When science is concerned with art, it is because art is doing things right.
When art is concerned with the environment, it is because all of us, as a society, are doing something wrong.
It is precisely then that art and science should go hand in hand.
Everyone is now aware that most of today’s growing environmental problems are not only due to natural disasters, currently on the rise. There are anthropogenic causes as well, derived from an entrenched cultural notion in Western societies that physicists and ecologists have been trying to dispel since the start of the postmodern era: for more than two centuries, we have believed that we can thrive without taking nature – which we inevitably belong to, but to which we cause damage – into account.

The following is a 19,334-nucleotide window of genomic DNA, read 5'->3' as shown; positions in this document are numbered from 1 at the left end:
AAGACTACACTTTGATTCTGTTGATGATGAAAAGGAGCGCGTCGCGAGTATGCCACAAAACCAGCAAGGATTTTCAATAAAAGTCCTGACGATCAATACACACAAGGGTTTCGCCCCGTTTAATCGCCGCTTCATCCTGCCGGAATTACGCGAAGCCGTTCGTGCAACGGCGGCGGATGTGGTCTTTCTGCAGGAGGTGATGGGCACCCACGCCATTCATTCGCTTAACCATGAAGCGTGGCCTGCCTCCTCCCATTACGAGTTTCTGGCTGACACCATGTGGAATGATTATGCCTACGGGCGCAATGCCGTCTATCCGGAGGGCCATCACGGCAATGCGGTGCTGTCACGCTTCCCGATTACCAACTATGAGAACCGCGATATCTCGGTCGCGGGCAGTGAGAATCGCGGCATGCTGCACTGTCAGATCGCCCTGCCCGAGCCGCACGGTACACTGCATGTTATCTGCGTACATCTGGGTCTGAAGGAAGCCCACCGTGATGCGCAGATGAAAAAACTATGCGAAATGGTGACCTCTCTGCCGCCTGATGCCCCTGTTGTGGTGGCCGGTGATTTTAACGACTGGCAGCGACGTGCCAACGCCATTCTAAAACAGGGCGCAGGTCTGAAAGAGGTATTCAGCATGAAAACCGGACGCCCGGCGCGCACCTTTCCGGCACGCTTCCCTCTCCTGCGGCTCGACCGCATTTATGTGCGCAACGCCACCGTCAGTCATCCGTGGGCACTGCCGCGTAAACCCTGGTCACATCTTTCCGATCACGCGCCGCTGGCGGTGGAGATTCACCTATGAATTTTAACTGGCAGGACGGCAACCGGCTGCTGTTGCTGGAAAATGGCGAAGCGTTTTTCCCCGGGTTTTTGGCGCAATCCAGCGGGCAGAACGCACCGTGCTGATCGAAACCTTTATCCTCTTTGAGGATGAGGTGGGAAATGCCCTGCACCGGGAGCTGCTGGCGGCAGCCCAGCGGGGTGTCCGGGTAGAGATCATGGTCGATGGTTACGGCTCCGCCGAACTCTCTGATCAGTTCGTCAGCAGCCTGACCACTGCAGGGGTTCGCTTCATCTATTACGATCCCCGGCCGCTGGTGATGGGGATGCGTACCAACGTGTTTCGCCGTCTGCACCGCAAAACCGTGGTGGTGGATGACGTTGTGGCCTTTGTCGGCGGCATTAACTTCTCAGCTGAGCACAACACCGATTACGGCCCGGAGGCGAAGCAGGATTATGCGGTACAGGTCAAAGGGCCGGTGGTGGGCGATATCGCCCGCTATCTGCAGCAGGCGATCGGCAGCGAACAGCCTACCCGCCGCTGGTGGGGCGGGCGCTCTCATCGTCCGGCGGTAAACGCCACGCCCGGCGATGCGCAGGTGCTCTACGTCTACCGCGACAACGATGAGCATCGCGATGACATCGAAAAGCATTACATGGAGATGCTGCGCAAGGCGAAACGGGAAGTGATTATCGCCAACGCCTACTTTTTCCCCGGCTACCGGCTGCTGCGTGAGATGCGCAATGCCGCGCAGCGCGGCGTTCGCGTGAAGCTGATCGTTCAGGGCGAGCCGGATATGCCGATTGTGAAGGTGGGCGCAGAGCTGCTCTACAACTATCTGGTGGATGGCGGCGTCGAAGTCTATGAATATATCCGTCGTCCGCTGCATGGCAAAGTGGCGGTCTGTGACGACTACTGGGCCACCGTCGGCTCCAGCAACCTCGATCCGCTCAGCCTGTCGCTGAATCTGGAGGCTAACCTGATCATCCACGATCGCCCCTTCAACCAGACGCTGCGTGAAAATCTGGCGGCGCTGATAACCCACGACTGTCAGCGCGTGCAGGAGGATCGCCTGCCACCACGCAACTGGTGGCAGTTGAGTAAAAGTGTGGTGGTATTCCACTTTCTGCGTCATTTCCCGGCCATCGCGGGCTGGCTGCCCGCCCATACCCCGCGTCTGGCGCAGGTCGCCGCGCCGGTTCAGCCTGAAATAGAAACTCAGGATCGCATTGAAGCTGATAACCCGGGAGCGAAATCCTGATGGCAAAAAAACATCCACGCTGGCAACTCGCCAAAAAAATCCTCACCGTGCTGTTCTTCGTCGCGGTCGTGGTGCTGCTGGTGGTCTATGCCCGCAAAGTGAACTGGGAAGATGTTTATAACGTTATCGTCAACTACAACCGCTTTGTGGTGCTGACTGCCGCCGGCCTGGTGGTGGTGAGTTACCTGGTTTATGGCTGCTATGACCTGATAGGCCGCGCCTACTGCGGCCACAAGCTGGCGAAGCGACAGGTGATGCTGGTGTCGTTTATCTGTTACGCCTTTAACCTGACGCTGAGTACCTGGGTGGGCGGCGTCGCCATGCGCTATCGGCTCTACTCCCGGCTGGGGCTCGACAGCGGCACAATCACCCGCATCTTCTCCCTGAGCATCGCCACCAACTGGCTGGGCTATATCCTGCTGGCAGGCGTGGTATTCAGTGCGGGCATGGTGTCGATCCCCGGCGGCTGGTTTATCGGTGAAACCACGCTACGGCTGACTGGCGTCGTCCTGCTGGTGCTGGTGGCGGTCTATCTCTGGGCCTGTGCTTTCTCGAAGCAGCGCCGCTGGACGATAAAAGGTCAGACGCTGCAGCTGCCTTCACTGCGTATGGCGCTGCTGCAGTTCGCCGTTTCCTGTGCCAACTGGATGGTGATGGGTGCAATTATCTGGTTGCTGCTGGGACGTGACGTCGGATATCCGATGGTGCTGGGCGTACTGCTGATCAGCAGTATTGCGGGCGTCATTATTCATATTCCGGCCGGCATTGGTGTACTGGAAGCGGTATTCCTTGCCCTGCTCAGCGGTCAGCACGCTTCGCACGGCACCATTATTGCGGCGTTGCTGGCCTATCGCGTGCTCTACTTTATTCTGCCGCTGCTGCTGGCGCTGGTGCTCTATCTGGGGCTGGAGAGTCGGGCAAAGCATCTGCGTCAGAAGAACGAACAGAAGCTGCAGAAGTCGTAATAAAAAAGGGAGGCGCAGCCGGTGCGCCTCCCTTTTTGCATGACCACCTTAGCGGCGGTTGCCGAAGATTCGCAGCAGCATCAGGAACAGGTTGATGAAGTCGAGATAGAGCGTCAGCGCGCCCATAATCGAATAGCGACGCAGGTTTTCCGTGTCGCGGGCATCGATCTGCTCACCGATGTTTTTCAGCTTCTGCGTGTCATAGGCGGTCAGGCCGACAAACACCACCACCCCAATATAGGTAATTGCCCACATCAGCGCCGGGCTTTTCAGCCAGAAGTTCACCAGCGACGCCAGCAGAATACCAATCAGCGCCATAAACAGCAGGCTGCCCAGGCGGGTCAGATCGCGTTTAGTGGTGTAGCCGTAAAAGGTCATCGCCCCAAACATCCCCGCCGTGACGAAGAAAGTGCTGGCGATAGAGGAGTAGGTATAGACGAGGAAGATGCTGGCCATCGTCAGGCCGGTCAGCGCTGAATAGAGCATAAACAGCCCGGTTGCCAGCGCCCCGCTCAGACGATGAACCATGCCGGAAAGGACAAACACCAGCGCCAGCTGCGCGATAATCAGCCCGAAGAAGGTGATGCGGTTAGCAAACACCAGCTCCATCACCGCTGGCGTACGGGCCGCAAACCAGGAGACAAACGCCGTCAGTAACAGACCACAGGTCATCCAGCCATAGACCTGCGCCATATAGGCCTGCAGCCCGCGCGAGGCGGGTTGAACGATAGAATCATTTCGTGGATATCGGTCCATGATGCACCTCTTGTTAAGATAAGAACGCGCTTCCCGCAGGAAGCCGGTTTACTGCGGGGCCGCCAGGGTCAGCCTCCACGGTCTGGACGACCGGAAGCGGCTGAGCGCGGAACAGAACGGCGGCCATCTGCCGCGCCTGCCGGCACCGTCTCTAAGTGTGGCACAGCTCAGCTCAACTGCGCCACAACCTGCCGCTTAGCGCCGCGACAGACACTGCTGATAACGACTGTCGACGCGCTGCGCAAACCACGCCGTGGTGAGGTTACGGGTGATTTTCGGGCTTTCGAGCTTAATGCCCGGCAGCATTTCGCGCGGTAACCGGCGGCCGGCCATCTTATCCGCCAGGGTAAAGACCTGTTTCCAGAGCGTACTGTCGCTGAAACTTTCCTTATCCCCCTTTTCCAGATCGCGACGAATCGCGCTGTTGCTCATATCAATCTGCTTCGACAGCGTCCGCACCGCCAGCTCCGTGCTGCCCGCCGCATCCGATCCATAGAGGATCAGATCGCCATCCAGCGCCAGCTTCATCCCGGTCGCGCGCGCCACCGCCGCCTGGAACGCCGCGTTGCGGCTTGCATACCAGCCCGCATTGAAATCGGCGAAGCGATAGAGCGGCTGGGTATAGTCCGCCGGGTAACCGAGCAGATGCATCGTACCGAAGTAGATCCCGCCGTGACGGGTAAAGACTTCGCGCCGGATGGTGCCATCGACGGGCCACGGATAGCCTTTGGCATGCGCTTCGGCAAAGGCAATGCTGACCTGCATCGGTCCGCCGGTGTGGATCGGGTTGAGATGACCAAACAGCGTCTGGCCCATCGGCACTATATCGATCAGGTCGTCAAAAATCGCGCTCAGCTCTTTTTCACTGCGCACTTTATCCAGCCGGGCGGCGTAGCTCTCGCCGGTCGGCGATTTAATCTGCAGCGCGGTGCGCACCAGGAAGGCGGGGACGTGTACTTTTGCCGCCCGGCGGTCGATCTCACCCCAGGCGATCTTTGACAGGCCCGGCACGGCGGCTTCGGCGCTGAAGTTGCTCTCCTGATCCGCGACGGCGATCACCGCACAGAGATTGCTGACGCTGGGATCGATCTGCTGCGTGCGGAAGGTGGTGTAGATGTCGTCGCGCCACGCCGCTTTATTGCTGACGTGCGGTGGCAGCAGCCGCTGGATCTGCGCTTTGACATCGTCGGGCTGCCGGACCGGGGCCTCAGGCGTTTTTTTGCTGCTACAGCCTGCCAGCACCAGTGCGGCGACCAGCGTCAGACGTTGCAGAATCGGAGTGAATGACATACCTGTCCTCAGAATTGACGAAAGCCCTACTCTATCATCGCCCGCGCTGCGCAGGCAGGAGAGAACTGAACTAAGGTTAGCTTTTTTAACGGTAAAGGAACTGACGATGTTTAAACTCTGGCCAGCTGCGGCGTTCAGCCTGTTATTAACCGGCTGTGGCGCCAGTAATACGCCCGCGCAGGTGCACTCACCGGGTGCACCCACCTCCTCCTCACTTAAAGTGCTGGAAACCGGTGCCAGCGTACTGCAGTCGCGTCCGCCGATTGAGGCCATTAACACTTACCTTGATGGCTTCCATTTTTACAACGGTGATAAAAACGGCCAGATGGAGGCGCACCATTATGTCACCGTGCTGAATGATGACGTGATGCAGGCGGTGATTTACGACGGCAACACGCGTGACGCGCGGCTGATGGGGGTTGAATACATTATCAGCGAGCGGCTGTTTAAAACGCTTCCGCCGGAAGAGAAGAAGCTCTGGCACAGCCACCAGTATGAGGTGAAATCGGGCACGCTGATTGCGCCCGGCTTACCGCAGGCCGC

We have grown accustomed to worsening living conditions, to illnesses caused by factors that are now part of our everyday lives and seen as completely normal, such as greenhouse emissions, the destruction of ecosystems, the food we eat or the products we make, always in a hurry.
The environmental threat we are facing is primarily a cultural one, related to our poor understanding of, and interaction with, the world. If our society could put those three ecologies (social, mental and environmental) in order, the current climate crisis would most likely not be taking place.